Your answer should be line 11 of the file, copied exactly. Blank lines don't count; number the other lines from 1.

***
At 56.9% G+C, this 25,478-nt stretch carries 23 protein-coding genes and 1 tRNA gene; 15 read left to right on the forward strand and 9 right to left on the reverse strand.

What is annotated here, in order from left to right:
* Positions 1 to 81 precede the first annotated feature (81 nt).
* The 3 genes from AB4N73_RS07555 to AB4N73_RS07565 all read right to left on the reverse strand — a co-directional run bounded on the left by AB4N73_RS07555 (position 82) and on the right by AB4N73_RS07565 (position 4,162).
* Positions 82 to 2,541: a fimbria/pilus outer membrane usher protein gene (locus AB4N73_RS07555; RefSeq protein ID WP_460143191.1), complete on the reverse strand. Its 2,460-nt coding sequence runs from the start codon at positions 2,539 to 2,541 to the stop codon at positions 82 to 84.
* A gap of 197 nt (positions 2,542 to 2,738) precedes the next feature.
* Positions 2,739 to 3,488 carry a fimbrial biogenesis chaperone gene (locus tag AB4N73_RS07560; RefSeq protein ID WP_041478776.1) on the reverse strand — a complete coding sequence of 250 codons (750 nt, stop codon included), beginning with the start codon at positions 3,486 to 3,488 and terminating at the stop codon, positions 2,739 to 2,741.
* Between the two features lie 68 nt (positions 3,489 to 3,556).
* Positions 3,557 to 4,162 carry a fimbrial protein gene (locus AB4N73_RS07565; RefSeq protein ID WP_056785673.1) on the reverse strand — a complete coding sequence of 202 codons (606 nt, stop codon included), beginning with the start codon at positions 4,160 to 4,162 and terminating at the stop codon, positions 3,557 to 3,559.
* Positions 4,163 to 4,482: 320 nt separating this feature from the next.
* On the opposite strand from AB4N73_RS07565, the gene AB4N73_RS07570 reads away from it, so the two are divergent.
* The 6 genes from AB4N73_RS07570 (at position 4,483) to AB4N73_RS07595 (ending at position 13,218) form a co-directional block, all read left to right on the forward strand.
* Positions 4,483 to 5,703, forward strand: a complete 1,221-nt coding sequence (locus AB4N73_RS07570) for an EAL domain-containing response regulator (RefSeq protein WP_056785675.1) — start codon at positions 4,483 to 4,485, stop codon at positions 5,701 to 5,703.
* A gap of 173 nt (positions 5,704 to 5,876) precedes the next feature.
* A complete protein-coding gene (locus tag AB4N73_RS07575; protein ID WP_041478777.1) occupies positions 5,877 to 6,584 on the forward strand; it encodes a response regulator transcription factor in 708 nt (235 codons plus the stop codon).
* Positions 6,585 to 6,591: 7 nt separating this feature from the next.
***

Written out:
* On the opposite strand from AB4N73_RS07565, the gene AB4N73_RS07570 reads away from it, so the two are divergent.